June 21, 2021

Lok Shakti.in

Nationalism Always Empower People

MSP hike too little, too late: Farmer leaders

Farmers union leaders said the increase in MSP announced by the Center on Wednesday for Kharif season crops was too little and too late. The government raised the minimum support price for paddy by Rs 72 per quintal to Rs 1,940 for the 2021-22 crop year, while rates for pulses, oilseeds and cereals were substantially increased. Among commercial crops, the MSP of cotton was increased from Rs 211 per quintal to Rs 5,726 for medium-headed variety and Rs 200 per quintal for long-headed variety to Rs 6,025 for the 2021-22 crop year (July-). June). Paddy is the main Kharif crop, the sowing of which has started with the onset of southwest monsoon. While Prime Minister Narendra Modi tweeted that the hike in MSP would increase the income of farmers and improve their standard of living, Farm union leaders stated that the increase in rates was not in accordance with the recommendations of the MS Swaminathan Commission (2006) and the Ramesh Chand Committee (2015). “While the MSP for paddy has been increased by 3.8 per cent, maize and cotton, which are alternative crops to paddy in the light of much needed diversification in Punjab and Haryana, have been increased by 1.1 per cent and 3.8 per cent respectively. cents (3.4% for medium staple and long staple cotton, respectively).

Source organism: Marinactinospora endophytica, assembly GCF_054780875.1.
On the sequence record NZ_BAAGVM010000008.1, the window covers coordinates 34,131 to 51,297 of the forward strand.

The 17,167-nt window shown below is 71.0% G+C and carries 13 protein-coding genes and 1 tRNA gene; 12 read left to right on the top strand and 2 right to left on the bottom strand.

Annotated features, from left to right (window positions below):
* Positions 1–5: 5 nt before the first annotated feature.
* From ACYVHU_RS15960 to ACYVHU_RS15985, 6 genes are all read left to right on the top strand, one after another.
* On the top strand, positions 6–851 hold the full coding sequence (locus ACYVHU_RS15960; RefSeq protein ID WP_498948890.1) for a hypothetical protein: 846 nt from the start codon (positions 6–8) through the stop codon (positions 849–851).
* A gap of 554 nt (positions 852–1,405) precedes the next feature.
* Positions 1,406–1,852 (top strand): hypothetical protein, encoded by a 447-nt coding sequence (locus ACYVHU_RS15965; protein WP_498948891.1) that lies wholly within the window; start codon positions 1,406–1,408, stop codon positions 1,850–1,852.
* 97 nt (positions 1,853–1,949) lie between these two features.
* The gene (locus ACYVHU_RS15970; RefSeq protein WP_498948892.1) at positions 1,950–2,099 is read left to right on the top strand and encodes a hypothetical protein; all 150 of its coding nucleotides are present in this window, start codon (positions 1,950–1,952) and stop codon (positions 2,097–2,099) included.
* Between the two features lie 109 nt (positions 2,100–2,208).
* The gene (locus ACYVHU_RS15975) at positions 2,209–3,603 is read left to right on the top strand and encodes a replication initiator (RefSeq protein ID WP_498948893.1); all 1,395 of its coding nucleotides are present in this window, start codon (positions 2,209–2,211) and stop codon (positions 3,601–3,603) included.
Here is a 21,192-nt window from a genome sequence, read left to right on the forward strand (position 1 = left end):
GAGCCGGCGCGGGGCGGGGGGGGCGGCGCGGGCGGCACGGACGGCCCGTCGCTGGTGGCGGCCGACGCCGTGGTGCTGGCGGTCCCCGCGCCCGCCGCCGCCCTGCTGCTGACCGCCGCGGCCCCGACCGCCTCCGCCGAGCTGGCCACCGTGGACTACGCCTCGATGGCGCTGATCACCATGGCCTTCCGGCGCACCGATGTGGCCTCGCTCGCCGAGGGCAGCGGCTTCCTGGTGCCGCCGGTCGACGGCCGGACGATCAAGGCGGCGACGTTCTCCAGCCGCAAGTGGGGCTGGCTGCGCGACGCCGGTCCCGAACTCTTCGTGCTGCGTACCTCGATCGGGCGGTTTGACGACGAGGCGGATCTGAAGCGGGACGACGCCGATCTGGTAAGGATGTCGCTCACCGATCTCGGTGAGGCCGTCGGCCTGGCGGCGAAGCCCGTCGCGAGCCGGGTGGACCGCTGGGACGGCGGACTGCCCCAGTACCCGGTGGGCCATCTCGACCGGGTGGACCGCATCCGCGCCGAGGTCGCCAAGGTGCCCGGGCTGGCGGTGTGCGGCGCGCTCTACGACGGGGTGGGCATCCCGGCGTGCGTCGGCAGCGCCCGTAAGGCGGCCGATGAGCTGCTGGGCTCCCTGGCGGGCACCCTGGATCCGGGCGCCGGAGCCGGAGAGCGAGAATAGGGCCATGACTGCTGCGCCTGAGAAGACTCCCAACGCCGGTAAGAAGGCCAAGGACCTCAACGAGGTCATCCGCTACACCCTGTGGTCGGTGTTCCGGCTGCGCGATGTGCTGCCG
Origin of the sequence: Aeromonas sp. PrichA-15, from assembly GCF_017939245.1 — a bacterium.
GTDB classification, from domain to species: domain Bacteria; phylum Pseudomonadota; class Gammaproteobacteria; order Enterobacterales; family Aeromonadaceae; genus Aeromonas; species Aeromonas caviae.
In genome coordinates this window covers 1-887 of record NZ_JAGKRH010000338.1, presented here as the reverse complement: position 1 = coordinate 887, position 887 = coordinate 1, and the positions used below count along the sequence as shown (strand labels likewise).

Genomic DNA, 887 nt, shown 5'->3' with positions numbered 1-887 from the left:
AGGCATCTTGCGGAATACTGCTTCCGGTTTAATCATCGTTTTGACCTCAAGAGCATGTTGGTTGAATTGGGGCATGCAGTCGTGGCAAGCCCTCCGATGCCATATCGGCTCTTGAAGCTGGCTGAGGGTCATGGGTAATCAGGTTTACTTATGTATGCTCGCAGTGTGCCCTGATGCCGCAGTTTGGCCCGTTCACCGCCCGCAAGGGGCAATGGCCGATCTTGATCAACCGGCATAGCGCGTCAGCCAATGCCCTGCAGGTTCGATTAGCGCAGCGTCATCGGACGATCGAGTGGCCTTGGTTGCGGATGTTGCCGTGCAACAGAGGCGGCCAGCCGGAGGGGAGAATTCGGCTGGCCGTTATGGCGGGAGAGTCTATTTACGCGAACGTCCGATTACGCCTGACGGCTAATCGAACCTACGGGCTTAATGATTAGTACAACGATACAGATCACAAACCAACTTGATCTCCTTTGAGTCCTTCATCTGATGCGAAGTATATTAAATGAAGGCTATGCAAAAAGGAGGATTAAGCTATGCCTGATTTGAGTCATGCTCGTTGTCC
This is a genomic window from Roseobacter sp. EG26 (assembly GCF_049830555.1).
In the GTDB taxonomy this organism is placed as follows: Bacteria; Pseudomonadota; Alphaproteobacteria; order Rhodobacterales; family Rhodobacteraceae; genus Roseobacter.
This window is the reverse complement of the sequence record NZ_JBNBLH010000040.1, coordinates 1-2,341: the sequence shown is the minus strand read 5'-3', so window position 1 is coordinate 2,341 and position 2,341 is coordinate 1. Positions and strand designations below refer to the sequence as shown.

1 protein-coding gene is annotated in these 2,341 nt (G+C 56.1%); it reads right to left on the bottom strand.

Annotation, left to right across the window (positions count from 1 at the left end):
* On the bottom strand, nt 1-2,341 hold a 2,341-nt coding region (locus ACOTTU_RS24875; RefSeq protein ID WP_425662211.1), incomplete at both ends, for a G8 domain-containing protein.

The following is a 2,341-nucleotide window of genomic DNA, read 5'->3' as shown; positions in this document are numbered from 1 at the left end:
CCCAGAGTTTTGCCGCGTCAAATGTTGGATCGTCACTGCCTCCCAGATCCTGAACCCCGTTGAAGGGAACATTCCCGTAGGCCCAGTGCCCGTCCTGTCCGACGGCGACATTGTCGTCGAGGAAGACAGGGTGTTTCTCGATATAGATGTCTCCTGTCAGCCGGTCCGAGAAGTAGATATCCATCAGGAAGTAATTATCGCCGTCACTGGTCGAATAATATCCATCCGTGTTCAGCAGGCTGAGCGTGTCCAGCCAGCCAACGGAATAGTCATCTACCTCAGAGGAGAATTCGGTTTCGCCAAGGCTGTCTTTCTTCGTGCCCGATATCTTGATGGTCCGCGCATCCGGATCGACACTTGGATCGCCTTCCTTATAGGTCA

Also, in Punjab and Haryana declaring MSP after cotton sowing is over is of no relevance now. Had it been announced before the cotton sowing starts in April, more farmers could have opted for the cotton crop,” said Jagmohan Singh, general secretary BKU (Dakunda). He said the rates announced by the Center would be relevant only if the government would procure all the crops at the declared MSP and private companies would offer at the same or higher rates. Jugraj Singh, a maize farmer from Jalandhar, said, “Farmers got Rs 900 to Rs 1100 per quintal for maize as against the MSP of Rs 1,850 announced by the government last year. Now the MSP of maize has been increased by Rs 20 per quintal. Why would farmers choose a crop that has no fixed market and low MSP? Jagmohan Singh said, “We are concerned about the depleting groundwater in Punjab and want to diversify the paddy area to other crops, but there is a need for an assured market that the government is ignoring.” BKU Ugrahan general secretary Sukhdev Singh Kokriklan said

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